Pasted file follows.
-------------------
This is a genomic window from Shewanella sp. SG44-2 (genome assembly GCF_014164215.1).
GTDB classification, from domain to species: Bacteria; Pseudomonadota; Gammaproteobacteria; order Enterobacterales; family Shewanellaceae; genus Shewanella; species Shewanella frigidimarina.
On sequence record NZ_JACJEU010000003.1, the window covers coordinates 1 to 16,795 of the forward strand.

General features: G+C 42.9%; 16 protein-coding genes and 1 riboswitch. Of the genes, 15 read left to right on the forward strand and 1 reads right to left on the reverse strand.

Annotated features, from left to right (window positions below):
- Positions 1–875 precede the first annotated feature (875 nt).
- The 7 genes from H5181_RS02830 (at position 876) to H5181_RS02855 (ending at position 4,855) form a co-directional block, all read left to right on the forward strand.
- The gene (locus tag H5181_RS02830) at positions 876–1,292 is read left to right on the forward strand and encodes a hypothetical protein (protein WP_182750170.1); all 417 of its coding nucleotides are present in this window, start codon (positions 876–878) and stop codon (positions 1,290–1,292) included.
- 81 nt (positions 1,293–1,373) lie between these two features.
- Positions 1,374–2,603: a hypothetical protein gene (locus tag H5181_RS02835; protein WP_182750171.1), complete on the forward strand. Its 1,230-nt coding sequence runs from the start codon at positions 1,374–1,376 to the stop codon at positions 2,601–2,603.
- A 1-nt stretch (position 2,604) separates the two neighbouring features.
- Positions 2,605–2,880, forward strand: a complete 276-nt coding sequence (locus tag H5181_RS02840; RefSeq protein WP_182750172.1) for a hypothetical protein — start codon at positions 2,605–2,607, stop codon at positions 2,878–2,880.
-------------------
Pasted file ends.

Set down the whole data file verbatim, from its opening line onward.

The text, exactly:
This is a genomic window from Shewanella sp. SG44-2 (genome assembly GCF_014164215.1).
GTDB classification, from domain to species: Bacteria; Pseudomonadota; Gammaproteobacteria; order Enterobacterales; family Shewanellaceae; genus Shewanella; species Shewanella frigidimarina.
On sequence record NZ_JACJEU010000003.1, the window covers coordinates 1 to 16,795 of the forward strand.

General features: G+C 42.9%; 16 protein-coding genes and 1 riboswitch. Of the genes, 15 read left to right on the forward strand and 1 reads right to left on the reverse strand.

Annotated features, from left to right (window positions below):
- Positions 1–875 precede the first annotated feature (875 nt).
- The 7 genes from H5181_RS02830 (at position 876) to H5181_RS02855 (ending at position 4,855) form a co-directional block, all read left to right on the forward strand.
- The gene (locus tag H5181_RS02830) at positions 876–1,292 is read left to right on the forward strand and encodes a hypothetical protein (protein WP_182750170.1); all 417 of its coding nucleotides are present in this window, start codon (positions 876–878) and stop codon (positions 1,290–1,292) included.
- 81 nt (positions 1,293–1,373) lie between these two features.
- Positions 1,374–2,603: a hypothetical protein gene (locus tag H5181_RS02835; protein WP_182750171.1), complete on the forward strand. Its 1,230-nt coding sequence runs from the start codon at positions 1,374–1,376 to the stop codon at positions 2,601–2,603.
- A 1-nt stretch (position 2,604) separates the two neighbouring features.
- Positions 2,605–2,880, forward strand: a complete 276-nt coding sequence (locus tag H5181_RS02840; RefSeq protein WP_182750172.1) for a hypothetical protein — start codon at positions 2,605–2,607, stop codon at positions 2,878–2,880.